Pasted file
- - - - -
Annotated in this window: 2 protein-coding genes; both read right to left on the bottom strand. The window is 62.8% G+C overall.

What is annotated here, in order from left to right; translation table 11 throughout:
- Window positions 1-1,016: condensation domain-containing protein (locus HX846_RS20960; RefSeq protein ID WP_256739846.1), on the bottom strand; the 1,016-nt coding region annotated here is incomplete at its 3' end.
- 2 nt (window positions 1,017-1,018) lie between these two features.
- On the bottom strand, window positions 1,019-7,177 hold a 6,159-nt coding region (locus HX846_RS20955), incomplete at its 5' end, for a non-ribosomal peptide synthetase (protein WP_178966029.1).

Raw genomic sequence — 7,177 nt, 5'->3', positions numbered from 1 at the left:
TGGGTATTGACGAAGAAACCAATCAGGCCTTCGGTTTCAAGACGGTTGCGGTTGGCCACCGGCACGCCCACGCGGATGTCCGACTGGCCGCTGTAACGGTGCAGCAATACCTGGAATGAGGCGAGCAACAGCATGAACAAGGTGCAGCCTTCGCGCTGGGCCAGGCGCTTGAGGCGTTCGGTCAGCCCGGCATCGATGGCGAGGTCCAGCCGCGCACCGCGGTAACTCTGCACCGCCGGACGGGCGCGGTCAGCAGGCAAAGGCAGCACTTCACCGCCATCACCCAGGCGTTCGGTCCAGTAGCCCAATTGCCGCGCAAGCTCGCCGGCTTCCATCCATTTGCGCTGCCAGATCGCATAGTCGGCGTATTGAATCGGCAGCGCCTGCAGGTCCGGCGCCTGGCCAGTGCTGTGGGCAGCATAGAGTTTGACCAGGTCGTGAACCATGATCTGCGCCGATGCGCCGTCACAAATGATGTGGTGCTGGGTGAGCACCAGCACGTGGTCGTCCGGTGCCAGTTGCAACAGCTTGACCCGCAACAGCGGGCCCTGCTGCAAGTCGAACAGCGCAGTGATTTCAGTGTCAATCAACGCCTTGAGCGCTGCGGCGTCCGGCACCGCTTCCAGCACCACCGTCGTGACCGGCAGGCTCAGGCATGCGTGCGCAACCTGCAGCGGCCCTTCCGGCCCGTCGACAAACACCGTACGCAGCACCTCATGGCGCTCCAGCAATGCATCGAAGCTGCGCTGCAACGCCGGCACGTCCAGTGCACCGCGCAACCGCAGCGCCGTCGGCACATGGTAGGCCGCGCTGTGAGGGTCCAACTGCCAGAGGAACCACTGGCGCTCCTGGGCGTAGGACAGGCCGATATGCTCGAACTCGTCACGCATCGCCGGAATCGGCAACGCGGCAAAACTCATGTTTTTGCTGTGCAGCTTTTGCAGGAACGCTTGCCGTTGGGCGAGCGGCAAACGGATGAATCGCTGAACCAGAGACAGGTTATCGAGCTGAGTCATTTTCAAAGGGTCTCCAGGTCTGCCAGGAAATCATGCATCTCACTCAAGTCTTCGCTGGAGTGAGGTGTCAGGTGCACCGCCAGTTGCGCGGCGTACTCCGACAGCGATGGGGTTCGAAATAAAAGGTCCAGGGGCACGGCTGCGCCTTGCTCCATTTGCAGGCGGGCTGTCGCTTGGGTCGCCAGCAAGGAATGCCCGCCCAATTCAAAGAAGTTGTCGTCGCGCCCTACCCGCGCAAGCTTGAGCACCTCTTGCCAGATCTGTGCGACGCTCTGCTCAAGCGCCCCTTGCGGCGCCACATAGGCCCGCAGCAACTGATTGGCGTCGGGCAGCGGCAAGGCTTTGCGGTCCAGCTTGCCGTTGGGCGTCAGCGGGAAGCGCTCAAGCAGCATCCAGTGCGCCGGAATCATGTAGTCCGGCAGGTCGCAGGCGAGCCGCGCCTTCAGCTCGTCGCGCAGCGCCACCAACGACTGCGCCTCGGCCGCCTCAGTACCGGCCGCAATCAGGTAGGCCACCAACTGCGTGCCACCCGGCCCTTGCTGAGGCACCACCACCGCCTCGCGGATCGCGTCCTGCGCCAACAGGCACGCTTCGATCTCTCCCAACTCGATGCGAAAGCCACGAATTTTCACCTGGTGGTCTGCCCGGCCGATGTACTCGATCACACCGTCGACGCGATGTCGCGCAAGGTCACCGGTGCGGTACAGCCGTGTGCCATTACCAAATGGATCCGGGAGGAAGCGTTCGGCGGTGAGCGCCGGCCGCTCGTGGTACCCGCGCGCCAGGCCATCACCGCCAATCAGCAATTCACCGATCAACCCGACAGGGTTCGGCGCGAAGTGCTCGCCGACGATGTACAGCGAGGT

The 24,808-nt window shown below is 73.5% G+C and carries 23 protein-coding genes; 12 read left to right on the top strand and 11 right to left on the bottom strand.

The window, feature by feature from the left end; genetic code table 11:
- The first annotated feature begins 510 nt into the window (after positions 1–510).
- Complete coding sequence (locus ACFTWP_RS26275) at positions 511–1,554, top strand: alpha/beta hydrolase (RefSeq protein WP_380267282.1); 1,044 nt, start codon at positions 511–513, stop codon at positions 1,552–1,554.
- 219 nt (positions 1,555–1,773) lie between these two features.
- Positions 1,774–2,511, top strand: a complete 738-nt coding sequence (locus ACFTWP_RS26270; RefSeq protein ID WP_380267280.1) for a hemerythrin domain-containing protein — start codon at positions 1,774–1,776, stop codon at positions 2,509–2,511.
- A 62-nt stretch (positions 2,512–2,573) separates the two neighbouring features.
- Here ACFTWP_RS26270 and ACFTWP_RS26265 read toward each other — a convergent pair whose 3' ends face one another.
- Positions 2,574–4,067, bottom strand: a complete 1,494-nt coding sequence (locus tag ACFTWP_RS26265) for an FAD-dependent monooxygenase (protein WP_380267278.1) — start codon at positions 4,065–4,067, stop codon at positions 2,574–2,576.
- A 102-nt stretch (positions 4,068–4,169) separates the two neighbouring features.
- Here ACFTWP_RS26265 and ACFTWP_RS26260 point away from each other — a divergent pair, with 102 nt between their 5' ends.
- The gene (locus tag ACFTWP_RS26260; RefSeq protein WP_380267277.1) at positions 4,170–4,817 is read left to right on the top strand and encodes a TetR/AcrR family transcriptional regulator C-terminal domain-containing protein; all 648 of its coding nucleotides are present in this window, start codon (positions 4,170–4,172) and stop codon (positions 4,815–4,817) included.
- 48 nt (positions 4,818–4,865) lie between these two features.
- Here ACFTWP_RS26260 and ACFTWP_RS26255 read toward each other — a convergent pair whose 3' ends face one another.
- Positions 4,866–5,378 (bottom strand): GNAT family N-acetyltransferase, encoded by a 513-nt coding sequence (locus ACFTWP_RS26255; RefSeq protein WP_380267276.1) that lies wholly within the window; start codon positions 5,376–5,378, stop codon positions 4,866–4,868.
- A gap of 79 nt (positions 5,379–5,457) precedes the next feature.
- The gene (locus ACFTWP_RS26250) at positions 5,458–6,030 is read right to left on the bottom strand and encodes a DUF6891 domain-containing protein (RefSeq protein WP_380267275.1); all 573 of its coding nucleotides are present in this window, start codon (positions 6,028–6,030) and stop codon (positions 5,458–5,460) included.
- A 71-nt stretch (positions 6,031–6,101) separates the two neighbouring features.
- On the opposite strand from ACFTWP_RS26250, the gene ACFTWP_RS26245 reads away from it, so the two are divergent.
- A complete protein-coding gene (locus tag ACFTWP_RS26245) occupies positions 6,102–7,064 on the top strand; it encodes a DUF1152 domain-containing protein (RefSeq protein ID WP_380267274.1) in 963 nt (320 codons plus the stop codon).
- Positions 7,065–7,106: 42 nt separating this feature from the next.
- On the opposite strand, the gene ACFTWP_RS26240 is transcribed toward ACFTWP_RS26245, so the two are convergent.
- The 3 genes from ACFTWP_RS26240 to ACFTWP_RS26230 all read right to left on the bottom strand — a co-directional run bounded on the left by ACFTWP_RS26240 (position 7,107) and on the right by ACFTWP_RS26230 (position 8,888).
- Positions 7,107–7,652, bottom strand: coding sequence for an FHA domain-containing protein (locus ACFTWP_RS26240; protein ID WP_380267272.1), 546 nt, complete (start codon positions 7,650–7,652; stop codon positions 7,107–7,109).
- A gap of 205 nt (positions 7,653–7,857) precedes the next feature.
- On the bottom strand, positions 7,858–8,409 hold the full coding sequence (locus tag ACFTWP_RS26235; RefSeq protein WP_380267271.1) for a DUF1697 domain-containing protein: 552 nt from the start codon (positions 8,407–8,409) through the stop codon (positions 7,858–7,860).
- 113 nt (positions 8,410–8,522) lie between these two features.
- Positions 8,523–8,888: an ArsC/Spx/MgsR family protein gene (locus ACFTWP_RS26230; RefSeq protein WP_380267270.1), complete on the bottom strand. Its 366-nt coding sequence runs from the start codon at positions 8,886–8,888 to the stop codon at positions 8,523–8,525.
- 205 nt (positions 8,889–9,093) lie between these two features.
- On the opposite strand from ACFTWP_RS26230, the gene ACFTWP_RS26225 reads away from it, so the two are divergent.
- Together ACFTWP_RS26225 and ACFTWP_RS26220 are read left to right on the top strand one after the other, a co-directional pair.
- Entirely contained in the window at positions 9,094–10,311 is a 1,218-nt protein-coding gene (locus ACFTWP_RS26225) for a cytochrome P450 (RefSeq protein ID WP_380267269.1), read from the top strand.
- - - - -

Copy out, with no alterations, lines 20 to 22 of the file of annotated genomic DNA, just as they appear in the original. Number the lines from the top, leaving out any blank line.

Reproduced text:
- 48 nt (positions 4,818–4,865) lie between these two features.
- Here ACFTWP_RS26260 and ACFTWP_RS26255 read toward each other — a convergent pair whose 3' ends face one another.
- Positions 4,866–5,378 (bottom strand): GNAT family N-acetyltransferase, encoded by a 513-nt coding sequence (locus ACFTWP_RS26255; RefSeq protein WP_380267276.1) that lies wholly within the window; start codon positions 5,376–5,378, stop codon positions 4,866–4,868.